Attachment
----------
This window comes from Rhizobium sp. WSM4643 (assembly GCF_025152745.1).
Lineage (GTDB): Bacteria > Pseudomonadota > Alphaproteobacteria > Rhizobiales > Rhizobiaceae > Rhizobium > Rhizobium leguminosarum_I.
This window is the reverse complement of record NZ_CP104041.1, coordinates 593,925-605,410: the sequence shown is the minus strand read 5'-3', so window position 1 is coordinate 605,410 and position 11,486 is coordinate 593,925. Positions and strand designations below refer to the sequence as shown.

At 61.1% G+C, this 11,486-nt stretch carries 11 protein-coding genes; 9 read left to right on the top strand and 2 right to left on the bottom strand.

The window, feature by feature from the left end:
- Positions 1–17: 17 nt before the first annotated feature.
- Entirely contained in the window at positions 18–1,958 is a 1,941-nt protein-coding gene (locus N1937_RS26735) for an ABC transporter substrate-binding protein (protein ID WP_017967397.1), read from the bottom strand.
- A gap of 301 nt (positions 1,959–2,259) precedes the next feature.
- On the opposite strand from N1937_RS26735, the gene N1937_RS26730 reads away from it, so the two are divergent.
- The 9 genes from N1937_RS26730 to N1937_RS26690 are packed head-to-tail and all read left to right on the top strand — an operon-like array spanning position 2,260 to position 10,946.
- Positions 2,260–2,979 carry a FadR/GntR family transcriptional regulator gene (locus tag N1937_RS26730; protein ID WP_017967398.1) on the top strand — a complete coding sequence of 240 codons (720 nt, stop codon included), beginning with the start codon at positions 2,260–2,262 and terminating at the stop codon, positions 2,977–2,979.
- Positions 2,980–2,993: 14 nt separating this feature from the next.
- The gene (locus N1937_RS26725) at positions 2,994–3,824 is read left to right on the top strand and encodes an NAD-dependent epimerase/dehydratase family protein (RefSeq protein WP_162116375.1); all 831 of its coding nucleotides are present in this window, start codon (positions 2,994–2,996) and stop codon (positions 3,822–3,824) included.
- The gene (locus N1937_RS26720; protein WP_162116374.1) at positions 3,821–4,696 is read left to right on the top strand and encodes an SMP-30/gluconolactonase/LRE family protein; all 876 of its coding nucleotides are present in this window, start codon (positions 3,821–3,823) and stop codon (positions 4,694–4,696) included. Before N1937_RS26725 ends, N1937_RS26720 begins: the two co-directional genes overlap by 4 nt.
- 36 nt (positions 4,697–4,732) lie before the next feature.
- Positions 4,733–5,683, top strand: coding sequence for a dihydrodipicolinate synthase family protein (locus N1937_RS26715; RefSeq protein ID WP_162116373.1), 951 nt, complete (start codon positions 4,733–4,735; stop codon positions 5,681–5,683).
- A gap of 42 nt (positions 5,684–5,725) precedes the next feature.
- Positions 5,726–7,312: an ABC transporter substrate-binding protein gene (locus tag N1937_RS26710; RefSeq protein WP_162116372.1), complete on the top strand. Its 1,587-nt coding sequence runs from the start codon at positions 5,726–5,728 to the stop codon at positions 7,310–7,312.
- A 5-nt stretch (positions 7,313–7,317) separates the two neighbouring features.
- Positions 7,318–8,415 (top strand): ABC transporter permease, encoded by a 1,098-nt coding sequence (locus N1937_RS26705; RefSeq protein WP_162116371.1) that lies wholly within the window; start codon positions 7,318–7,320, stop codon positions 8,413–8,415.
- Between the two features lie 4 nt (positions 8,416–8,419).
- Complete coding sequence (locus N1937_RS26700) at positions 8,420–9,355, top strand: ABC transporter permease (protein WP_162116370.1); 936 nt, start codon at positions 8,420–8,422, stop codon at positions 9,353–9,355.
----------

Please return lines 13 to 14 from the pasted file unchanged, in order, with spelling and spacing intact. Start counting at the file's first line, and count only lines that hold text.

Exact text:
- The gene (locus N1937_RS26725) at positions 2,994–3,824 is read left to right on the top strand and encodes an NAD-dependent epimerase/dehydratase family protein (RefSeq protein WP_162116375.1); all 831 of its coding nucleotides are present in this window, start codon (positions 2,994–2,996) and stop codon (positions 3,822–3,824) included.
- The gene (locus N1937_RS26720; protein WP_162116374.1) at positions 3,821–4,696 is read left to right on the top strand and encodes an SMP-30/gluconolactonase/LRE family protein; all 876 of its coding nucleotides are present in this window, start codon (positions 3,821–3,823) and stop codon (positions 4,694–4,696) included. Before N1937_RS26725 ends, N1937_RS26720 begins: the two co-directional genes overlap by 4 nt.